Jayne Anne Phillips' Night Watch, set in rural West Virginia during and after the US Civil War, was named the winner for the Pulitzer Prize for Fiction on May 6th. I had reviewed it last year, and it's nice to see a historical novel get such a prestigious honor.  The announcement in Publishers Lunch (can't link to it as it's behind a paywall) mentioned that up until now, Night Watch had sold fewer than 4000 hardcover copies, a modest number.  Safe to say that many libraries and individual readers will be adding it to their collections now.  It was also longlisted for the National Book Award. The Washington Post review, by Wendy Smith, which called it "beautiful, mournful," is very positive (with one quibble that I happen to agree with). Dwight Garner's New York Times review is decidedly less so. The literary style won't appeal to everyone, but in reading multiple reviews, you can get a sense of whether a novel will suit your tastes or not. Then, if you want to read more about authors and reviews, I recommend Jennifer Weiner's Substack post on the topic, "Revenge of the Panned."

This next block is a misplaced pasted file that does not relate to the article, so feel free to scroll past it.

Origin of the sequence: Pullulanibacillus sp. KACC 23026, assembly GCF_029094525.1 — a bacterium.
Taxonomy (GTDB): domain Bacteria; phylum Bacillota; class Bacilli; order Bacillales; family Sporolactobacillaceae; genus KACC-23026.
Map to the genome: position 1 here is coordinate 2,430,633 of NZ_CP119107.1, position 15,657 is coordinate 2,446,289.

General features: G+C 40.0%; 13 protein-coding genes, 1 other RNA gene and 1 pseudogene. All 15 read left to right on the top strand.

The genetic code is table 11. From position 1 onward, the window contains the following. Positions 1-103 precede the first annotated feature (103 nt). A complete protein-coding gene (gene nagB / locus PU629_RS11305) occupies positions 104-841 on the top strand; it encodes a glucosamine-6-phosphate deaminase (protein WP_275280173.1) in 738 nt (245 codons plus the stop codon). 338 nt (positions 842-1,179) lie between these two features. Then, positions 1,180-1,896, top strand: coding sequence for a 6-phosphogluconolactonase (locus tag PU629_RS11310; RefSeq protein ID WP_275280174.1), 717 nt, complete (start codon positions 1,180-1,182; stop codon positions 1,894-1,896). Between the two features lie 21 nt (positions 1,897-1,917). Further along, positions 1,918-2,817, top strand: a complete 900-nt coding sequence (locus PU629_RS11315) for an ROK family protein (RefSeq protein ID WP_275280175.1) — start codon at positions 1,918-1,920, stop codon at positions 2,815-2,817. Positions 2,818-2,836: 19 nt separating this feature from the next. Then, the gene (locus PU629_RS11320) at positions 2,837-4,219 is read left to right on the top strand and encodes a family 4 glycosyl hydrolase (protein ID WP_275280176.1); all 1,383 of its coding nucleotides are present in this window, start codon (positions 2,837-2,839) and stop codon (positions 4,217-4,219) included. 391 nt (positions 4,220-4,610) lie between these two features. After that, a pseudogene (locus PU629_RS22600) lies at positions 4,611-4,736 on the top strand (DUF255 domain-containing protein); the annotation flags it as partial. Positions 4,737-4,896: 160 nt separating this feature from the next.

The 2024 Walter Scott Prize shortlist is out, with six historical novels under contention:

The New Life by Tom Crewe (Chatto & Windus/Scribner)
Hungry Ghosts by Kevin Jared Hosein (Bloomsbury/Ecco)
My Father's House by Joseph O’Connor (Harvill Secker/Europa)
In the Upper Country by Kai Thomas (Viking Canada/Viking US/John Murray)
Absolutely and Forever by Rose Tremain (Chatto & Windus/no US edition)
The House of Doors by Tan Twan Eng (Canongate/Bloomsbury US)

I've added the US publishers if they exist. The only one I've read so far is In the Upper Country, centering on an Underground Railroad hub in what's now Ontario in 1859, and my takeaway was "while [it] isn’t an effortless read, it makes an original and valuable contribution to the historical fiction genre." The winner will be announced on June 13th.

The category shortlists for the Historical Novel Society's First Chapters competition were announced on Monday. This award is for the first three chapters of an unpublished historical fiction work.

Bestselling historical crime writer C. J. Sansom passed away on April 27th after a lengthy illness, and his fans, peers, and publisher have been posting their remembrances. Among the most moving is that written by his friend Rear Admiral John Lippiett, Chief Executive of the Mary Rose Trust, speaking about how he came to meet the author and read his works, and his personal experience with Sansom's thorough research into Tudor politics and life over the course of his novels.